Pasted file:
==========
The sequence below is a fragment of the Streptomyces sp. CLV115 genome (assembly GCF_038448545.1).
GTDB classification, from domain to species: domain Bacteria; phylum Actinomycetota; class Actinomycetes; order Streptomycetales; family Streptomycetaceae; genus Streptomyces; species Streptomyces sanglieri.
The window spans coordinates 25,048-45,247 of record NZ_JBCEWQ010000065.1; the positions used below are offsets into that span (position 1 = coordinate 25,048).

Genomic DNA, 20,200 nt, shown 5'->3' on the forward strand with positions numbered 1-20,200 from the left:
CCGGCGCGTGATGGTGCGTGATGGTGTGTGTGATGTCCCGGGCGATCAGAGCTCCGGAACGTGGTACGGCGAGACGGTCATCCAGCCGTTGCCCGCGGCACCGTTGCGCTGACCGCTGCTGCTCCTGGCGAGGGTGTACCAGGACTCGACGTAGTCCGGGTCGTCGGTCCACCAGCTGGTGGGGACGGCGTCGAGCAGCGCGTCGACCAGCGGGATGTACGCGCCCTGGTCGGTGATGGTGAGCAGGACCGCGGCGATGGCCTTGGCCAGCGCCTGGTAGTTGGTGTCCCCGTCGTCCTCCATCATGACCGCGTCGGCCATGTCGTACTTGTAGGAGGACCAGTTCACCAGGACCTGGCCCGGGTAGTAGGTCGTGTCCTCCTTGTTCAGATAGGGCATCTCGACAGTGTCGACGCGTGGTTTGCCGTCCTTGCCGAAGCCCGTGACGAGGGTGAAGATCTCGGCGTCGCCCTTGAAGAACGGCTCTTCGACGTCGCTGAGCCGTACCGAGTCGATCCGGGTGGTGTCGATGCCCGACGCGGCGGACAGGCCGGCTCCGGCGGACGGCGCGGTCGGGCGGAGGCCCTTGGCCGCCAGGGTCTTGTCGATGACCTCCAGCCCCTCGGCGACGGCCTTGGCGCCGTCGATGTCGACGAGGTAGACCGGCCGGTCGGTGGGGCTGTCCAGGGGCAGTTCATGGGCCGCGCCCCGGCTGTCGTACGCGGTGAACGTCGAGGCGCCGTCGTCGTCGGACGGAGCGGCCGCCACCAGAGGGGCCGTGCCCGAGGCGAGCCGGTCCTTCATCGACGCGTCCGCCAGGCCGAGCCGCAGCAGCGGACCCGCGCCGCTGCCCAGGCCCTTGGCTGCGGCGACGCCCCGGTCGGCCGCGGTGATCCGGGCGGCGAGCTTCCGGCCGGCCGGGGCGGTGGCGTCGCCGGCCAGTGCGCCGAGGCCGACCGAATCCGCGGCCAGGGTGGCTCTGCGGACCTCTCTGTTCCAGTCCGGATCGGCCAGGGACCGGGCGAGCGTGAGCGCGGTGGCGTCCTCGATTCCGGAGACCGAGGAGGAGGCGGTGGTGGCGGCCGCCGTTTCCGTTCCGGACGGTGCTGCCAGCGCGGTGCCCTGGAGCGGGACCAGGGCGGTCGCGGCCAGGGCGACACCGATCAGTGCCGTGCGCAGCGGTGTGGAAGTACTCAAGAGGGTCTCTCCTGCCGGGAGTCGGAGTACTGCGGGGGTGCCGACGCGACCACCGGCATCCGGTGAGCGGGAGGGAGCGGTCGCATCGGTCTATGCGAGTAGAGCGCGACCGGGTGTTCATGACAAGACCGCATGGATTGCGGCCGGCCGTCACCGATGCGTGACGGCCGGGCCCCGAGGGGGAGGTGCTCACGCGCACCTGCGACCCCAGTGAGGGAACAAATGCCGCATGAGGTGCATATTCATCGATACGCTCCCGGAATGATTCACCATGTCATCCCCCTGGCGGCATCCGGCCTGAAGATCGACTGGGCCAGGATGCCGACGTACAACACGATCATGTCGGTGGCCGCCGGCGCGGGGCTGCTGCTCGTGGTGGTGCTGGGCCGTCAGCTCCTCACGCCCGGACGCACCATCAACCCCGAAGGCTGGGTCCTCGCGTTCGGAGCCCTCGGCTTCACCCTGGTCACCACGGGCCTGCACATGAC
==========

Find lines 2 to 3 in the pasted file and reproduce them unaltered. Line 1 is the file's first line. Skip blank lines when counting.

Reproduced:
GTDB classification, from domain to species: domain Bacteria; phylum Actinomycetota; class Actinomycetes; order Streptomycetales; family Streptomycetaceae; genus Streptomyces; species Streptomyces sanglieri.
The window spans coordinates 25,048-45,247 of record NZ_JBCEWQ010000065.1; the positions used below are offsets into that span (position 1 = coordinate 25,048).